The NBA Draft is coming up on October 16, which means The Game Haus will be doing draft profiles for each NBA team. Each day, a new team will be analyzed for their past season, their team needs and projected targets. Today, the Golden State Warriors will be evaluated.
In a shocking, but maybe fortuitous, turn of events the Golden State Warriors went from their fifth-straight NBA Finals appearance in 2019 to having the NBA’s worst record in 2020.
In last year’s finals, the Warriors saw Klay Thompson and Kevin Durant miss time due to serious injuries. After losing those finals, Golden State lost Kevin Durant, Andre Iguodala and DeMarcus Cousins to free agency. Thompson was not able to return to play this year due to his ACL injury, then Curry missed all but five games of the season due to a metacarpal injury/surgery.
All of this was the perfect storm to tank and reload for next season. Thus, they went from first (in the West) to worst. This gives the Warriors the highest possible odds of getting a top-five pick.
Notable players returning next season include Curry, Thompson, Draymond Green and Andrew Wiggins. Pair those with a top-five selection in the 2020 draft, and the Warriors will almost certainly be right back in the playoffs next season.
The Warriors have three picks in the 2020 NBA Draft.
First Round: Pick No. 2
Second Round: Picks No. 48, 51
Combo forward- The Warriors built their dynasty on shooting the ball well, and after losing Kevin Durant they have some big shoes to fill in that area. But, they also need front court help as well. A combo forward could fill both of these roles.
Center- As mentioned above, the Warriors need a rework in their front court. They have mostly played small ball since their dynasty began, but imagine what a truly effective and athletic center could open up for this team.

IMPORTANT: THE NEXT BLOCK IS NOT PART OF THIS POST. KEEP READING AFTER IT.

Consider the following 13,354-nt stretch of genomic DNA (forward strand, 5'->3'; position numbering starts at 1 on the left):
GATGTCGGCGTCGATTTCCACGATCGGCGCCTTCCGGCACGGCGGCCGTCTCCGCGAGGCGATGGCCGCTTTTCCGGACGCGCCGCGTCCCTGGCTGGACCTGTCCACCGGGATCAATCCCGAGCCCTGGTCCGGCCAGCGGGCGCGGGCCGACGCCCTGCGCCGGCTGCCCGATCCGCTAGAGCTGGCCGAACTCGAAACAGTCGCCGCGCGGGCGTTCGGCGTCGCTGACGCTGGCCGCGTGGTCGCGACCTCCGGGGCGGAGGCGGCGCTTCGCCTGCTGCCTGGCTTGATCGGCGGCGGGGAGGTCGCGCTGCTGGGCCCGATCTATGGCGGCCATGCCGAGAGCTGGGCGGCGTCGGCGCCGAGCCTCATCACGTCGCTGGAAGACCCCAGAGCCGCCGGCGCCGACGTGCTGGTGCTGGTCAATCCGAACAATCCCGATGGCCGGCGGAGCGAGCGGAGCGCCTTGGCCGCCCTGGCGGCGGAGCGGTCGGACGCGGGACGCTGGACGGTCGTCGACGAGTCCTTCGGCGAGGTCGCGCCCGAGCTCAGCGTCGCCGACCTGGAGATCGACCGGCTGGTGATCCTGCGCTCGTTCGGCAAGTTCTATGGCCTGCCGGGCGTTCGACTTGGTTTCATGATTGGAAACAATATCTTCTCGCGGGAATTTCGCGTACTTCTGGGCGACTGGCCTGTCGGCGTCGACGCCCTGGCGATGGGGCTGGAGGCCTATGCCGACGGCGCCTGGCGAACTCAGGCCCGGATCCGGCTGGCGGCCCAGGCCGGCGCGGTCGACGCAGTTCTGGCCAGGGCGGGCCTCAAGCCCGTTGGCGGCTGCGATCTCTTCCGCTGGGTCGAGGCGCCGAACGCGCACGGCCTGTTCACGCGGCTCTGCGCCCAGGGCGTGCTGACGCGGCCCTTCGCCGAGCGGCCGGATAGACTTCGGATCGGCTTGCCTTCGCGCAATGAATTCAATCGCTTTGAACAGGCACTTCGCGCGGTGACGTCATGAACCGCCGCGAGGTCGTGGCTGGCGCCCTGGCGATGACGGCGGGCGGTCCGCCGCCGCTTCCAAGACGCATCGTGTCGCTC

Guard depth- Steph Curry and Klay Thompson are still great, make no mistake. But with Thompson coming off of an ACL tear and Steph Curry’s nagging (but not necessarily debilitating) injuries, some good, young depth at the guard position could make the “Splash Bros.” even more effective late in the season.
First Round, Pick No. 2: James Wiseman, C
The basketball world does not quite know what they have when it comes to James Wiseman. After being ruled as ineligible to play at Memphis by the NCAA, he immediately announced he would prepare for the 2020 NBA Draft.
The 7-foot-1 center played three games for Memphis before leaving, averaging 23 minutes, 19.7 points and 10.7 rebounds. He shot 76.9 percent from the field, also.
That is an incredibly small sample size, but it seems Wiseman’s height and athleticism mask most of questions that teams may have about him. And if any team can take such raw talent and get the most out of it, it is the Golden State Warriors.
Despite their dominance over the past six or seven seasons, the Warriors have never been able to utilize a true center. David Lee, David West and Andrew Bogut were all serviceable, but the team never had a star in the middle.
Wiseman could be that guy, and the NBA should be extremely scared that the Warriors could reload in that specific way.
Second Round, Pick No. 48: Grant Riller, PG/SG (Charleston)
As mentioned above, after losing D’Angelo Russell in a trade, the Warriors need some depth at the guard positions. Klay Thompson will be coming off a major injury, and Stephen Curry’s litany of small injuries could limit his minutes as well.
A combo guard like Grant Riller could fill two of those holes at once. If one star needs to rest, pair Riller with the other to maximize value. While his scoring is fine and his rebounding is above what one would expect from a guard, his assist numbers need to grow. But where better to do that than a team with some of the best shooters in the NBA?
Riller’s competition was not top-tier at Charleston, but that does not mean he is not ready to play with the NBA’s best. With the coaching of Steve Kerr, he could soar in the Golden State system.
Second Round, Pick No. 50: Lamar Stevens, SF/PF (Penn St.)
A two-way player with rebounding potential, Lamar Stevens is a sure-fire pick for Golden State. His size also allows him to play both the small and power forward positions. This is the key to this pick.
Stevens has averages over 1.0 in blocks, steals and assists. He also averaged 17.6 points and almost seven rebounds, which are not numbers to sneeze at, especially since he can play two positions. That will fit perfectly in any lineup the Warriors can put on the floor.
The only question here is whether or not Stevens will be available at the 50th pick. If he is, this is a no-brainer.
Featured Image courtesy of Golden State Warriors
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